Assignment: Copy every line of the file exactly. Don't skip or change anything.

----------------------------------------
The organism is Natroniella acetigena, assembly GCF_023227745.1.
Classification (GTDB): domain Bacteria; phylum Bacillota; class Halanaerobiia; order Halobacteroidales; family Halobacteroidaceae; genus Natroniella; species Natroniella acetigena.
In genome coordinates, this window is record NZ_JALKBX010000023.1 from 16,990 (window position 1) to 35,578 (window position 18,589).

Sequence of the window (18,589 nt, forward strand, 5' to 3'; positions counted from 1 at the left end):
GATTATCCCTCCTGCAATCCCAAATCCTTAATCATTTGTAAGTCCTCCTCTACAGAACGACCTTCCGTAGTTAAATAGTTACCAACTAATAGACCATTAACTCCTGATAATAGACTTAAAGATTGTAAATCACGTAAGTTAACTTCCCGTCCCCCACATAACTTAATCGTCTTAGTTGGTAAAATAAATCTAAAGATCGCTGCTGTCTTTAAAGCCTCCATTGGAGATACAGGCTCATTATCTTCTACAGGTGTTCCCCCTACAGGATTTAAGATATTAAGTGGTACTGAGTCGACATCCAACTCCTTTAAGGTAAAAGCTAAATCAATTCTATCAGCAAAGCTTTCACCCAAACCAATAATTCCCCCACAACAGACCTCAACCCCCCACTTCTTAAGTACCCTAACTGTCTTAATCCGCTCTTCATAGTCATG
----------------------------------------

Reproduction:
The organism is Natroniella acetigena, assembly GCF_023227745.1.
Classification (GTDB): domain Bacteria; phylum Bacillota; class Halanaerobiia; order Halobacteroidales; family Halobacteroidaceae; genus Natroniella; species Natroniella acetigena.
In genome coordinates, this window is record NZ_JALKBX010000023.1 from 16,990 (window position 1) to 35,578 (window position 18,589).

Sequence of the window (18,589 nt, forward strand, 5' to 3'; positions counted from 1 at the left end):
GATTATCCCTCCTGCAATCCCAAATCCTTAATCATTTGTAAGTCCTCCTCTACAGAACGACCTTCCGTAGTTAAATAGTTACCAACTAATAGACCATTAACTCCTGATAATAGACTTAAAGATTGTAAATCACGTAAGTTAACTTCCCGTCCCCCACATAACTTAATCGTCTTAGTTGGTAAAATAAATCTAAAGATCGCTGCTGTCTTTAAAGCCTCCATTGGAGATACAGGCTCATTATCTTCTACAGGTGTTCCCCCTACAGGATTTAAGATATTAAGTGGTACTGAGTCGACATCCAACTCCTTTAAGGTAAAAGCTAAATCAATTCTATCAGCAAAGCTTTCACCCAAACCAATAATTCCCCCACAACAGACCTCAACCCCCCACTTCTTAAGTACCCTAACTGTCTTAATCCGCTCTTCATAGTCATG